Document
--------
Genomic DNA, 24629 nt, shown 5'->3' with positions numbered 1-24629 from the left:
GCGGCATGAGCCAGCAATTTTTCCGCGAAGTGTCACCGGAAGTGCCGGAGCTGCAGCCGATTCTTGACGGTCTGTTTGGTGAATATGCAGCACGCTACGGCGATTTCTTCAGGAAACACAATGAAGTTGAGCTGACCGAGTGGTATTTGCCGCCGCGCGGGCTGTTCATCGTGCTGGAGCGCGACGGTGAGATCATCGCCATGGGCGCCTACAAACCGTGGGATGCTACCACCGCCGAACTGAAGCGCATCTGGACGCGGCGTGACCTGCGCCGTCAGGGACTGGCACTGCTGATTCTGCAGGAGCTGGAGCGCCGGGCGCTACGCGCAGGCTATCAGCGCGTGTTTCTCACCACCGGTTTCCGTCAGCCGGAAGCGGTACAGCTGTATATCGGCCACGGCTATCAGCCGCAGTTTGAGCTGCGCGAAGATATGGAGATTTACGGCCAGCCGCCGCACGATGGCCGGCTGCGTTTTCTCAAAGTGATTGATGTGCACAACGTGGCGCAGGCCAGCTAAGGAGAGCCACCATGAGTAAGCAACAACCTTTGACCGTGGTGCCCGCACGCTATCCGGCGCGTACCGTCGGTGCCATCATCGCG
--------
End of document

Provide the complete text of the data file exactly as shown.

Genomic DNA, 24629 nt, shown 5'->3' with positions numbered 1-24629 from the left:
GCGGCATGAGCCAGCAATTTTTCCGCGAAGTGTCACCGGAAGTGCCGGAGCTGCAGCCGATTCTTGACGGTCTGTTTGGTGAATATGCAGCACGCTACGGCGATTTCTTCAGGAAACACAATGAAGTTGAGCTGACCGAGTGGTATTTGCCGCCGCGCGGGCTGTTCATCGTGCTGGAGCGCGACGGTGAGATCATCGCCATGGGCGCCTACAAACCGTGGGATGCTACCACCGCCGAACTGAAGCGCATCTGGACGCGGCGTGACCTGCGCCGTCAGGGACTGGCACTGCTGATTCTGCAGGAGCTGGAGCGCCGGGCGCTACGCGCAGGCTATCAGCGCGTGTTTCTCACCACCGGTTTCCGTCAGCCGGAAGCGGTACAGCTGTATATCGGCCACGGCTATCAGCCGCAGTTTGAGCTGCGCGAAGATATGGAGATTTACGGCCAGCCGCCGCACGATGGCCGGCTGCGTTTTCTCAAAGTGATTGATGTGCACAACGTGGCGCAGGCCAGCTAAGGAGAGCCACCATGAGTAAGCAACAACCTTTGACCGTGGTGCCCGCACGCTATCCGGCGCGTACCGTCGGTGCCATCATCGCG